XGATE Demo Project using the Imagecraft Compiler (7.07A)

This demo project is a simple example of how to develop an xgate co-processor thread with the Imagecraft compiler (http://www.imagecraft.com/).  Several years ago Edward Karpicz developed a xgate macro assembler for the ICCV712 compiler and I've managed to get it working with the invaluable assistance of Joël Pétrique (http://dieseinfo.com/).  Although a linker for xgate was not implemented (7.07A is the version as I write) it is possible to utilize the xgate by carefully extracting address data from the map file and output file and feeding it back into the project for a recompile.  This demo uses the realtime interrupt (rti) peripheral to illustrate this process.   My goal with the demo is to demystify xgate programming for those already using the ICC compiler so I won't go into the details of the source code that are not specific to the xgate.  Note that the demo will function without the xgate if the XGATE define in all.h is commented out.

The hardware I use for this demo is the DEMO9S12XDT512 board that I purchased from Digikey.  This board is excellent value considering that it has an integrated USB P&E Micro bdm pod which makes programming and debugging a breeze.  The kit comes with a code limited version of the CodeWarrior C compiler however this demo will be using ICC along with the NoICE debugger.  Note that there is a standard bdm connector on the board so that you can use alternative pod/debuggers.  An important caveat with respect to NoICE is that has no ability to debug within the xgate co-processor.  Debugging xgate code with a debugger tool will require prototyping in CodeWarrior or other toolchain first.  Please correct me in the comments if I am mistaken on this or any other point.

Developing xgate threads with ICC assumes that the reader has at least a passing knowledge of the paged addressing scheme used in Freescale HC12 microcontrollers.   Unfortunately the Freescale documentation seems to be written for exclusively for engineers which makes understanding of this concept difficult for hobbyists and those new to the chip.  My own understanding is incomplete so I will not offer a definitive discussion of paging here.  In short, the HC12 architecture is based on the HC11 but with addressing beyond 64Kbyte via the use of paged windows.   Each window (flash, ram, eeprom) has an associated register that determines where this area resides in the global memory space.   The global memory space for the S12X micros is half of the 24 bit range (8Mbyte) though only a small fraction of that area is implemented.  I have no love for this addressing scheme but I can understand why it was adopted since HC11 was the most popular microcontroller of its time.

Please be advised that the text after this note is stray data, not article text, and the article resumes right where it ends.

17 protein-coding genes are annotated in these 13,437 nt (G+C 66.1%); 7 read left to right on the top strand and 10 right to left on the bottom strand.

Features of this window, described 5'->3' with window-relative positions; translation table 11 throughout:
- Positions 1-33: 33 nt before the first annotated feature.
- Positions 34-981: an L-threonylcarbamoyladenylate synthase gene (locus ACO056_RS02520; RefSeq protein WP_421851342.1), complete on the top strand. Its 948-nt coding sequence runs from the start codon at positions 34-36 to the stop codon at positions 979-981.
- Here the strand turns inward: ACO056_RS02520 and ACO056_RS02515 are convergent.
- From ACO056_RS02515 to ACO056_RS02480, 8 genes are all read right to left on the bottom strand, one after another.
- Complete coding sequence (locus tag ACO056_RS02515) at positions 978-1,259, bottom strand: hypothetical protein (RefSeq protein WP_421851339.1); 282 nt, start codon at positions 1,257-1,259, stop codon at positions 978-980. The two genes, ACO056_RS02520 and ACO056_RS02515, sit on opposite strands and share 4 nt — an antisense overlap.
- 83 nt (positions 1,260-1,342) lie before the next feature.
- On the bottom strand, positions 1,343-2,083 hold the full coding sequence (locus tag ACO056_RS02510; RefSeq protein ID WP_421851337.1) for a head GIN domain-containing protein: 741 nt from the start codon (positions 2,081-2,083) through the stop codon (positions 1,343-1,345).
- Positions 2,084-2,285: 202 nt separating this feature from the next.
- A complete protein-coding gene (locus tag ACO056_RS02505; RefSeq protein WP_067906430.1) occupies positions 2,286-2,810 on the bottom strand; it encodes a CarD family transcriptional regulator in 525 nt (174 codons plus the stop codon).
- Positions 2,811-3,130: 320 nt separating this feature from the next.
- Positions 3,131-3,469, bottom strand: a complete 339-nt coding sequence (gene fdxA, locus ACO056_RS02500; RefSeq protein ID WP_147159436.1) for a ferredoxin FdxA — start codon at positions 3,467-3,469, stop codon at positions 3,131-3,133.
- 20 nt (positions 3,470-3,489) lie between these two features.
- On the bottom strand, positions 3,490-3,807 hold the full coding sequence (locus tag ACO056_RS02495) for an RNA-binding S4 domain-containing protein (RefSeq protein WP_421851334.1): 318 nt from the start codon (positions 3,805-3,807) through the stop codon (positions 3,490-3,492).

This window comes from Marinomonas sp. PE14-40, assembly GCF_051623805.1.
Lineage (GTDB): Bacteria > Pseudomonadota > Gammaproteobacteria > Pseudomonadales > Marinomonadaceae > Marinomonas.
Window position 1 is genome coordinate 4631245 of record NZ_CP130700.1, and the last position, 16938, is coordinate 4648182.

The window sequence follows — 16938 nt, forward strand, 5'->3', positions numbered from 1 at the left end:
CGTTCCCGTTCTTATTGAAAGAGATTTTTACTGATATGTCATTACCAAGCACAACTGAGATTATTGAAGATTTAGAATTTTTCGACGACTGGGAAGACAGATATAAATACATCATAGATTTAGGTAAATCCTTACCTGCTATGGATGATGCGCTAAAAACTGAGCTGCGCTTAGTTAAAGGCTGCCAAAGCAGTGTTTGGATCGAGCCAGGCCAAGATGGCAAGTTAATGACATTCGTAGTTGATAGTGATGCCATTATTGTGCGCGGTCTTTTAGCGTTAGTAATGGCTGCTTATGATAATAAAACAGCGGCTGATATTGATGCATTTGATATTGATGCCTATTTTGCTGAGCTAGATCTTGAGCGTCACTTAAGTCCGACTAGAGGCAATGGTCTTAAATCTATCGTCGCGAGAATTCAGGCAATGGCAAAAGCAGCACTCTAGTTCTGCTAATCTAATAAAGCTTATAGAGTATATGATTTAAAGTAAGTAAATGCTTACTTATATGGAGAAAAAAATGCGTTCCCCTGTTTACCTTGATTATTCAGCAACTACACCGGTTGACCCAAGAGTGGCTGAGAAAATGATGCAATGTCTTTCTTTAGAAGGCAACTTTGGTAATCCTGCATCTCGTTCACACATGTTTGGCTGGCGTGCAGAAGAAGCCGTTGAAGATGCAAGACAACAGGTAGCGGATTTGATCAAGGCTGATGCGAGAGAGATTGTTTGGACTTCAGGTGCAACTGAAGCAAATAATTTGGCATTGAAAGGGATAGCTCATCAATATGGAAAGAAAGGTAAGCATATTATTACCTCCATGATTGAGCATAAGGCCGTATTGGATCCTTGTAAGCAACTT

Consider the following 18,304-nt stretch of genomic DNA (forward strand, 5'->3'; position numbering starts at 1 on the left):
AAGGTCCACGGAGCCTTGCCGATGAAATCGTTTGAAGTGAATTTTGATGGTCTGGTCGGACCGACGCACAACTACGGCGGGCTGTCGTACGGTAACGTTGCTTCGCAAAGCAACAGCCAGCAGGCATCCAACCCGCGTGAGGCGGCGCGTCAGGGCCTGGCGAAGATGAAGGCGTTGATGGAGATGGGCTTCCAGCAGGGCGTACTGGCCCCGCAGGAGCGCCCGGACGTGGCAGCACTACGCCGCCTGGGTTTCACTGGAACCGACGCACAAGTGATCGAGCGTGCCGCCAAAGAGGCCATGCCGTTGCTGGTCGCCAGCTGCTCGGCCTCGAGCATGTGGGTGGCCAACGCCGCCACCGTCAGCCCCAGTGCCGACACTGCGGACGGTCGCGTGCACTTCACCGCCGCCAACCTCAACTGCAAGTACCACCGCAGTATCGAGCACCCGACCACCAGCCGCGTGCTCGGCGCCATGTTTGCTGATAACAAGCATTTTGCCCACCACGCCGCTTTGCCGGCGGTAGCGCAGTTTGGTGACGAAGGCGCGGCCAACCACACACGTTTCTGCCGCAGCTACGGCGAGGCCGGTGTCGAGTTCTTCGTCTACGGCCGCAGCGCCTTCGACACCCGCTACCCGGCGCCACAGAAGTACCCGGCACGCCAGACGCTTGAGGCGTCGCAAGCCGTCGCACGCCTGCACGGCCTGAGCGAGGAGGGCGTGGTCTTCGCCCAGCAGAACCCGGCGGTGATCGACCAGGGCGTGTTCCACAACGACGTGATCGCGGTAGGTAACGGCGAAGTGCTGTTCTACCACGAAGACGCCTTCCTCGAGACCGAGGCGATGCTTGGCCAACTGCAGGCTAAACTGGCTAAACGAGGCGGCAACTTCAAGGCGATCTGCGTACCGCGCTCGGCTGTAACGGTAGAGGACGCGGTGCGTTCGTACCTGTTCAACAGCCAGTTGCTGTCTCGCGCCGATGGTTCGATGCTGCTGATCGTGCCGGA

In my humble opinion Freescale should provide additional documentation that makes it easier for ordinary people to understand the memory architecture.  It seems to me that the intended user base of HC12 are either engineers with legacy HC11 experience or new users who can ignore the complexity of paged addressing because it is hidden inside the CodeWarrior compiler that Freescale sells for a hefty price. 

The demo is without copyright or guarantee.

AttachmentSize
[file] xgate_rti_demo.zip
Archive of complete ICC project
149.89 KB

ICC Configuration

The following screendumps show the compiler settings for the project.

The 'Project' tab has the default settings.

compiler_opt_project.jpg

 

The 'Paths' tab must be adjusted to reflect your location of the project unless you choose to install it to the root of the C drive as I have. My preference is to separate header, code and output objects into separate folders.

compiler_opt_paths.jpg

 

The 'Compiler' settings must include the "__XDP512__" macro. The selected output format includes the symbols required for debugger operation.

compiler_opt_compiler.jpg

 

The settings in the 'Target' tab that are partially hidden in this view are :

compiler_opt_target.jpg

Building XGATE for ICC

The process for building a new project for xgate is as follows: